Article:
‘Pest plan’ means that when a domestic cat dies, Omaui residents would not be permitted to have another
A regional council in New Zealand has proposed banning all domestic cats in an attempt to protect native animals.
The South Island council’s new “pest plan” calls for all domestic cats in the Omaui region to be neutered, microchipped and registered. Then, when a cat dies, residents would not be permitted to have another.
“We’re not cat haters,” John Collins, of the Omaui Landcare Trust told Newshub. “But we’d like to see responsible pet ownership and this really isn’t the place for cats.”
Ali Meade, the council’s biosecurity operations manager, said that if the move was approved the improvement for the environment and bird life would be vast.
Submissions on the pest management plan close at the end of October. However, not all members of the community are happy with the idea.
Omaui resident Nico Jarvis told the Otago Daily Times that she was shocked and planned a petition against the plan. She said that her three cats were the only way to combat a massive rodent problem the area had. “If I cannot have a cat, it almost becomes unhealthy for me to live in my house,” she said.
Jarvis likened the plan to living in a “police state … It’s not even regulating people’s ability to have a cat. It’s saying you can’t have a cat.”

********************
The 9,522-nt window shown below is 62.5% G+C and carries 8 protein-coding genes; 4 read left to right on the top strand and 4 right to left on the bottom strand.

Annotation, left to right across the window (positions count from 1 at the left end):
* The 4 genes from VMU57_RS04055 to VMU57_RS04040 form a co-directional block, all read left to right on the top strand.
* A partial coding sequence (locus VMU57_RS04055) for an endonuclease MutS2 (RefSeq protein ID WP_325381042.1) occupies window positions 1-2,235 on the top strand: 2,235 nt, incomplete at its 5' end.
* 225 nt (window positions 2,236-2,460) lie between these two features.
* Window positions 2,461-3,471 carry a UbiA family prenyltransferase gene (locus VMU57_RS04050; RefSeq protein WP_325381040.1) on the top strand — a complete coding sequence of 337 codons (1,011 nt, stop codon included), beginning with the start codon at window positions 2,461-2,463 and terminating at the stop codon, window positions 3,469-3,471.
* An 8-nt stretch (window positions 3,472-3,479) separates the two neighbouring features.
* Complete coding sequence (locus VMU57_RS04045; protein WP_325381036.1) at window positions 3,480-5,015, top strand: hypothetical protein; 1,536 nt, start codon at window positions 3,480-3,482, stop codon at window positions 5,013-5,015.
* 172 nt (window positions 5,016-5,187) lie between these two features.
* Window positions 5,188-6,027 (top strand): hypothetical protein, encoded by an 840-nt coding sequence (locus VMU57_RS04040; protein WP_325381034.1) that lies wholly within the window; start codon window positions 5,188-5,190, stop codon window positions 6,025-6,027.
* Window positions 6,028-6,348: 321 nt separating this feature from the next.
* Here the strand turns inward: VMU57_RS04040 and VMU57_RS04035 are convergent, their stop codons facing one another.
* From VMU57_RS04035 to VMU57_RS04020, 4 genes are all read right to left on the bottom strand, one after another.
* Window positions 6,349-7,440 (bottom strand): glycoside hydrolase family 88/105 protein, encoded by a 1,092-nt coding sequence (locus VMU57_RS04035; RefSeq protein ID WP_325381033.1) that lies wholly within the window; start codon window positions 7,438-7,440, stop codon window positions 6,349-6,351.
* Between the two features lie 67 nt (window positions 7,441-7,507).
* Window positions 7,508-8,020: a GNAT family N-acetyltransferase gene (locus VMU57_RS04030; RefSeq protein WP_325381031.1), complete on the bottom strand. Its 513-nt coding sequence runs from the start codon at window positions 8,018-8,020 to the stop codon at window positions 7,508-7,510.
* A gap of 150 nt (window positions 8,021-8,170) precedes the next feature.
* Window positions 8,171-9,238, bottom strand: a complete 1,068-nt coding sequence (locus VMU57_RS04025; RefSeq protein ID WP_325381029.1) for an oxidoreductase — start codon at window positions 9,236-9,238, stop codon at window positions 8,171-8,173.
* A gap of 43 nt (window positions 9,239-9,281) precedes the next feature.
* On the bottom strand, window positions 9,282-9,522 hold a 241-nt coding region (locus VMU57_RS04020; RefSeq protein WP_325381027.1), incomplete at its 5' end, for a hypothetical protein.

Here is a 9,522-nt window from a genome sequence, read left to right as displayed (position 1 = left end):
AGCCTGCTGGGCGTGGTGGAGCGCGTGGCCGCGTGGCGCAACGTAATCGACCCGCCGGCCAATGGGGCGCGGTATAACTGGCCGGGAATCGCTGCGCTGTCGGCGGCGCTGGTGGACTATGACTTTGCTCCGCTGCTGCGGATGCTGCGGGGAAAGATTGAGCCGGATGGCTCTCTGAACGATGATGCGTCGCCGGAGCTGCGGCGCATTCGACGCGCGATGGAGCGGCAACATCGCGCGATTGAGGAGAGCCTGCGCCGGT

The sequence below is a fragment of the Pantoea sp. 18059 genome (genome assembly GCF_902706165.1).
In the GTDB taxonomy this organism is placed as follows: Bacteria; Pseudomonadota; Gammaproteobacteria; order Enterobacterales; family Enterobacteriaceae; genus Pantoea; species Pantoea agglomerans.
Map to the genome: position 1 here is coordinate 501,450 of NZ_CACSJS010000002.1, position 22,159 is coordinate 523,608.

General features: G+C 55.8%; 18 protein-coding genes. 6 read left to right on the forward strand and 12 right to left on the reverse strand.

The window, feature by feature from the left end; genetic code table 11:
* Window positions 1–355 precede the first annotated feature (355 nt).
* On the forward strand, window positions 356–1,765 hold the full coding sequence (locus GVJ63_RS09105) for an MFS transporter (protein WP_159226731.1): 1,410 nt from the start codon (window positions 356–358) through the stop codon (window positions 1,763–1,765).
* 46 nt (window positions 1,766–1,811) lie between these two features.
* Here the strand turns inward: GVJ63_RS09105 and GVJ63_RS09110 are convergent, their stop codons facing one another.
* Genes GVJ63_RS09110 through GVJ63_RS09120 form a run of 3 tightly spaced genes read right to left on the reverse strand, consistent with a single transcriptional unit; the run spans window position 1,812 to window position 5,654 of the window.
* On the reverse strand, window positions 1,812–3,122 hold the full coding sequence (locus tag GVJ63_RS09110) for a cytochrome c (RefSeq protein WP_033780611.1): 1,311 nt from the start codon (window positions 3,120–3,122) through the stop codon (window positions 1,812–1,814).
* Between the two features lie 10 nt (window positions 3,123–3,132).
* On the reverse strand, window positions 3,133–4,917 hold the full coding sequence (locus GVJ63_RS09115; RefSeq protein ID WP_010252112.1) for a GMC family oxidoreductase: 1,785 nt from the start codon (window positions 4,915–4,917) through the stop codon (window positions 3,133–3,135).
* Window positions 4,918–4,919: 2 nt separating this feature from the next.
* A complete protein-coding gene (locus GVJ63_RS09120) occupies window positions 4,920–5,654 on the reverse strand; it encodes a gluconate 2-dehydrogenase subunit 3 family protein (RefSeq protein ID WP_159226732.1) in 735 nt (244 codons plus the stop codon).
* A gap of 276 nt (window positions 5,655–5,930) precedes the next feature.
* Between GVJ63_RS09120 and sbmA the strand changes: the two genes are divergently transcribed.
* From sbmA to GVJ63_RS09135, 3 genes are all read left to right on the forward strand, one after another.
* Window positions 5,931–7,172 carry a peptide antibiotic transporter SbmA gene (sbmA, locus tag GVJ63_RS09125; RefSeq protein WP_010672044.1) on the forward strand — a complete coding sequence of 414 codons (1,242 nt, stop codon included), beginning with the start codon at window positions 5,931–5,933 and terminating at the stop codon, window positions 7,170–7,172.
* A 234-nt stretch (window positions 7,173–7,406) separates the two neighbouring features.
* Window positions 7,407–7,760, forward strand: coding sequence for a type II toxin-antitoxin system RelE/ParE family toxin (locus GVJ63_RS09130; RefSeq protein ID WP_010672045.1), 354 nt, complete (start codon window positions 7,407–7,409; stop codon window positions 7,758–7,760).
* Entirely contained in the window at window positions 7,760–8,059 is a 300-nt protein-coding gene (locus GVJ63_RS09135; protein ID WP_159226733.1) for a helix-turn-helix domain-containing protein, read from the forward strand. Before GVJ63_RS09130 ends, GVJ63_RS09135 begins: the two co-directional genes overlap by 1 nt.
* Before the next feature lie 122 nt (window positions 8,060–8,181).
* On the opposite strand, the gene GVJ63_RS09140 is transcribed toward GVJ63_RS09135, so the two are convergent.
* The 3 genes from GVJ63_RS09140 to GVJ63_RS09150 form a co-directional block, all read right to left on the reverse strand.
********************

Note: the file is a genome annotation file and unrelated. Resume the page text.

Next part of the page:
The move comes as New Zealand works on an ambitious goal to become predator-free by 2050. That plan is devoted to wiping out introduced species of rats, stoats and possums.
The plan, announced in 2016, says that the government estimates the cost of introduced species to the New Zealand economy and primary sector to be NZ$3.3bn (£1.76bn) a year.
Cats have also come under the spotlight for their tendency to target native birds.
Kapiti Island’s Kotuku Parkssubdivision has a no-cat rule and Auckland council is also looking at a plan to put down any cat caught in an “ecologically significant site” without a microchip.
Economist turned parliamentary candidate Gareth Morgan has long proposed wiping out cats from the New Zealand as a way to protect native species from what he called “natural born killers”.